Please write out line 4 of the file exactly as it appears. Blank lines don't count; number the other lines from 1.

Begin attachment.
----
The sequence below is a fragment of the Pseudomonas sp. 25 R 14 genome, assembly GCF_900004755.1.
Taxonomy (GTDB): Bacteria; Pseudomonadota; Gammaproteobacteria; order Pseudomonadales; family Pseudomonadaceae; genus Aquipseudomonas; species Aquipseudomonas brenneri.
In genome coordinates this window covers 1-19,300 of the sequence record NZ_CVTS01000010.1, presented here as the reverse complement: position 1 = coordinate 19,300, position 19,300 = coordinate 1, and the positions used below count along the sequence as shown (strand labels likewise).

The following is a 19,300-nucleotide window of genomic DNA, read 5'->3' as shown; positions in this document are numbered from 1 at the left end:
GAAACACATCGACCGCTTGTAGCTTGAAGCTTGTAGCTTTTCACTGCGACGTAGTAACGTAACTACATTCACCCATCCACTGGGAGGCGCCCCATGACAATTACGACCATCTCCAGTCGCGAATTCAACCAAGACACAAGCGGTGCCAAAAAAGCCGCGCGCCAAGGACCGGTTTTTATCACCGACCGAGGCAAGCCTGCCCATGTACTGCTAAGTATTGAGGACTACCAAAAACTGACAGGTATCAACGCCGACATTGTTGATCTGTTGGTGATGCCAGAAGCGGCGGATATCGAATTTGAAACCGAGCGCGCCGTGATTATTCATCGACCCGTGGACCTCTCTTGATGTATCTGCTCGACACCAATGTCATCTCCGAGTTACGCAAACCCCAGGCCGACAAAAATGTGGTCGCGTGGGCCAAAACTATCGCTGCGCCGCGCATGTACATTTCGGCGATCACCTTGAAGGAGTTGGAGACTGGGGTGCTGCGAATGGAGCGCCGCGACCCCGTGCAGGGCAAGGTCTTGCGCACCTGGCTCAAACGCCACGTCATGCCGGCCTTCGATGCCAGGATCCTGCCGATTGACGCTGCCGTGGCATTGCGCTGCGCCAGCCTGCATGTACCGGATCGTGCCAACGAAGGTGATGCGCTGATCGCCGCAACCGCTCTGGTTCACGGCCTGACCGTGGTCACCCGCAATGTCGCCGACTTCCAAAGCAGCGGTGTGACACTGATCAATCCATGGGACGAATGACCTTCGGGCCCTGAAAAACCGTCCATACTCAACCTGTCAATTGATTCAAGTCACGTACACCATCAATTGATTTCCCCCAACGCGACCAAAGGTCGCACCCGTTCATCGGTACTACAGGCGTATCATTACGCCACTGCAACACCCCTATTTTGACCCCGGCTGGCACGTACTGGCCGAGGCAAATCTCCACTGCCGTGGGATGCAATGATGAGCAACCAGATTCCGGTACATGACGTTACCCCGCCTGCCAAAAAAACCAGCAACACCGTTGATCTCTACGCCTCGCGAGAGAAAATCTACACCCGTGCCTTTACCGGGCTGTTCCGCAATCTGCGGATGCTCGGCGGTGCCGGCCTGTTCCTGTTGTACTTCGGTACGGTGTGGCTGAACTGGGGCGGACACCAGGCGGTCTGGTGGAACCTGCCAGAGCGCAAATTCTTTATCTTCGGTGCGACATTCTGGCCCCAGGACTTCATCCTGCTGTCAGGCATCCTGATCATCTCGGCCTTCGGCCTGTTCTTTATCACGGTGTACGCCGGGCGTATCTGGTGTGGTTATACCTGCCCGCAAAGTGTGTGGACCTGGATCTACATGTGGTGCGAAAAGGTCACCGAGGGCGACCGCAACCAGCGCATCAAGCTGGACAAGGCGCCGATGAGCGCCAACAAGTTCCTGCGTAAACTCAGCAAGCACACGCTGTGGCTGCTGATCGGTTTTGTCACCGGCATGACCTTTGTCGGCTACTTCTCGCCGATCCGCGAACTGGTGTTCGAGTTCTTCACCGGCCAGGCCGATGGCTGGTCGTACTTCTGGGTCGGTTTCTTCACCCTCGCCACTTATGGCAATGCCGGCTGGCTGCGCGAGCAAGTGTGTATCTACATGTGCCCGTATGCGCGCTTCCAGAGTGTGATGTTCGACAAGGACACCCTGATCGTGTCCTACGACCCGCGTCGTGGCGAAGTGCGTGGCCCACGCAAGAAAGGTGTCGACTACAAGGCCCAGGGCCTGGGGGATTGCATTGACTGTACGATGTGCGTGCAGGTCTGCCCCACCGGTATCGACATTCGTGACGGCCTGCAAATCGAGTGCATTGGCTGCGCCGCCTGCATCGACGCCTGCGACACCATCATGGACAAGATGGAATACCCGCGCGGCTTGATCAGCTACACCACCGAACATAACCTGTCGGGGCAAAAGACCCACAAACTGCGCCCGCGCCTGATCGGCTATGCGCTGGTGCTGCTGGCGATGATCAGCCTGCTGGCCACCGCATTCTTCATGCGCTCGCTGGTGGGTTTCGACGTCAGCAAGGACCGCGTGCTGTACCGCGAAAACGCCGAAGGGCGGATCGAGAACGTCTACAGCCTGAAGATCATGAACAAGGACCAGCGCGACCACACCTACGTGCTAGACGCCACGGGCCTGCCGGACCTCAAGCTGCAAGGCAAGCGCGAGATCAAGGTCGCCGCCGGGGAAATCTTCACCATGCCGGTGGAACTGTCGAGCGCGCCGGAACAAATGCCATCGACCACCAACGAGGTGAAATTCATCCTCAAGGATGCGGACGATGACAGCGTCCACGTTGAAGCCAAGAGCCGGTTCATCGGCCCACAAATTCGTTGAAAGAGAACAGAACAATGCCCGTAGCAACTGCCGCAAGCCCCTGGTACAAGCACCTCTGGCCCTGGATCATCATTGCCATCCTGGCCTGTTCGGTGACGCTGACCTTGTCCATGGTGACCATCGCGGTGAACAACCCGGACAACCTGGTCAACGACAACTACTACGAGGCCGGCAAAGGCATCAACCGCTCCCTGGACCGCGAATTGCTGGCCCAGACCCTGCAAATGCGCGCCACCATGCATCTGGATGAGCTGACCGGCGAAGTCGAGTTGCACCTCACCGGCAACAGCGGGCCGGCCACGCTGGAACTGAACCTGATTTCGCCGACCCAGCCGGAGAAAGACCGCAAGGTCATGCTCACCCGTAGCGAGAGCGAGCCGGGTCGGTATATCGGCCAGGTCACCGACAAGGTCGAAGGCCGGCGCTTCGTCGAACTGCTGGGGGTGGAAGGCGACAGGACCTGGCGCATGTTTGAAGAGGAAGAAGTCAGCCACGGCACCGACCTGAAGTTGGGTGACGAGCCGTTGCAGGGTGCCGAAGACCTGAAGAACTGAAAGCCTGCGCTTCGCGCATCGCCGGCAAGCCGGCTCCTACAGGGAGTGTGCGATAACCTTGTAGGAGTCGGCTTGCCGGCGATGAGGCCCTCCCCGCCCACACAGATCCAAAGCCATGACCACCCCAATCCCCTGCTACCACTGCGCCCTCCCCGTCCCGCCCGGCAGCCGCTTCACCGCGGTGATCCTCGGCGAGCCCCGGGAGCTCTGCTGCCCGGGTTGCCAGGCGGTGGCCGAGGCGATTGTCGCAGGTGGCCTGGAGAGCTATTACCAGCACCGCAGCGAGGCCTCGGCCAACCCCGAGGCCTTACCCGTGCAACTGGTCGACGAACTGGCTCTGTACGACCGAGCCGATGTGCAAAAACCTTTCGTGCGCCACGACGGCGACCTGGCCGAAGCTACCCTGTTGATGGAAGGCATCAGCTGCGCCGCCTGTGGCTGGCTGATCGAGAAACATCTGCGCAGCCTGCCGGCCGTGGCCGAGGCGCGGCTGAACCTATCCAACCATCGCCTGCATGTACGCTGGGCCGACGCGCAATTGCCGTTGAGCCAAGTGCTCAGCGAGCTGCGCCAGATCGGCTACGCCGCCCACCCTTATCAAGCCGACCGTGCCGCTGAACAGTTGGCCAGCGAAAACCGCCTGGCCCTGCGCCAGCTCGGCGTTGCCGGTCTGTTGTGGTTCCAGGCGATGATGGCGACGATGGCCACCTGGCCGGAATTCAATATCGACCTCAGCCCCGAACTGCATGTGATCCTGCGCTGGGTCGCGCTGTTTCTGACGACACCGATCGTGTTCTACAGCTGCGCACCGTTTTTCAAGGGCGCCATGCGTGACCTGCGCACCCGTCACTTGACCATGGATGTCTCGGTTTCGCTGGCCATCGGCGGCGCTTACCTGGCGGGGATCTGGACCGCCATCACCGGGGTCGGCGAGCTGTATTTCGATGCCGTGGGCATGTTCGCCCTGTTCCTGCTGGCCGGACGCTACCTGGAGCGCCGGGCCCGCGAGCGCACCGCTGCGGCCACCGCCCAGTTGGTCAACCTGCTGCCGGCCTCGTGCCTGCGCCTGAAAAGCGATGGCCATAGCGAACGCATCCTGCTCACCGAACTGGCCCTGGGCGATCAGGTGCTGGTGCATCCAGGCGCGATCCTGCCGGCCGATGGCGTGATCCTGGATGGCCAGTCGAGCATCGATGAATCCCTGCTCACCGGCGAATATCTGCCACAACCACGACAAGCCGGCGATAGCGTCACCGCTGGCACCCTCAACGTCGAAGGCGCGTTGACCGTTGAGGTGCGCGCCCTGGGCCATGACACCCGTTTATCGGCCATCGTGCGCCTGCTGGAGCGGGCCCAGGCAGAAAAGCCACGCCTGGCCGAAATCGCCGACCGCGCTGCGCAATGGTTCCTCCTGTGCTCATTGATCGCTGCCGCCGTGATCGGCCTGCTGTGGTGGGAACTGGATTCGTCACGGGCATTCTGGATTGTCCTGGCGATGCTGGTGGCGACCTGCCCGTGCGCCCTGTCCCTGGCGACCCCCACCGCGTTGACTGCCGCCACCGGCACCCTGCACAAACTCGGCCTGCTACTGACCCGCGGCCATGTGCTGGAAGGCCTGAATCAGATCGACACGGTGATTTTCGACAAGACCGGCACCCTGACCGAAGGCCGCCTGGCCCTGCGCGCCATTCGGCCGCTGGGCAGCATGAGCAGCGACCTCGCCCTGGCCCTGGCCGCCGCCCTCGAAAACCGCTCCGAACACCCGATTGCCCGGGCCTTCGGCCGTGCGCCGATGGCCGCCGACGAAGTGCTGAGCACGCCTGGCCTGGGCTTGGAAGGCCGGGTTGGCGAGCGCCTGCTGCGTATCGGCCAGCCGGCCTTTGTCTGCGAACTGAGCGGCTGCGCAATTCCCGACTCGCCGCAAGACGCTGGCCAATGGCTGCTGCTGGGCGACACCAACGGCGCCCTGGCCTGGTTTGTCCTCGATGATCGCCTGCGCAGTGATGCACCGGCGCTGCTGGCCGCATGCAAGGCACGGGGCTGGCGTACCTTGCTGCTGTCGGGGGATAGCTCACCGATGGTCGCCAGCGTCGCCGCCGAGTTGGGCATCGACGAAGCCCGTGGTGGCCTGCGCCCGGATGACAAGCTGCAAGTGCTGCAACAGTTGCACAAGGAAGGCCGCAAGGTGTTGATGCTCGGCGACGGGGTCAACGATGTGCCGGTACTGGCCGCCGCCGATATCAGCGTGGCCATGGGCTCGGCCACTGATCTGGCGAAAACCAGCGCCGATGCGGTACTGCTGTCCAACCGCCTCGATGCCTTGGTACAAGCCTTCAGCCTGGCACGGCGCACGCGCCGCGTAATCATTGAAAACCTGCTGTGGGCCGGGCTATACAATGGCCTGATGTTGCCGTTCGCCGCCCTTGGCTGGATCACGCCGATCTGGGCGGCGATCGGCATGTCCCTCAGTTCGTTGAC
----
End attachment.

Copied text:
The following is a 19,300-nucleotide window of genomic DNA, read 5'->3' as shown; positions in this document are numbered from 1 at the left end: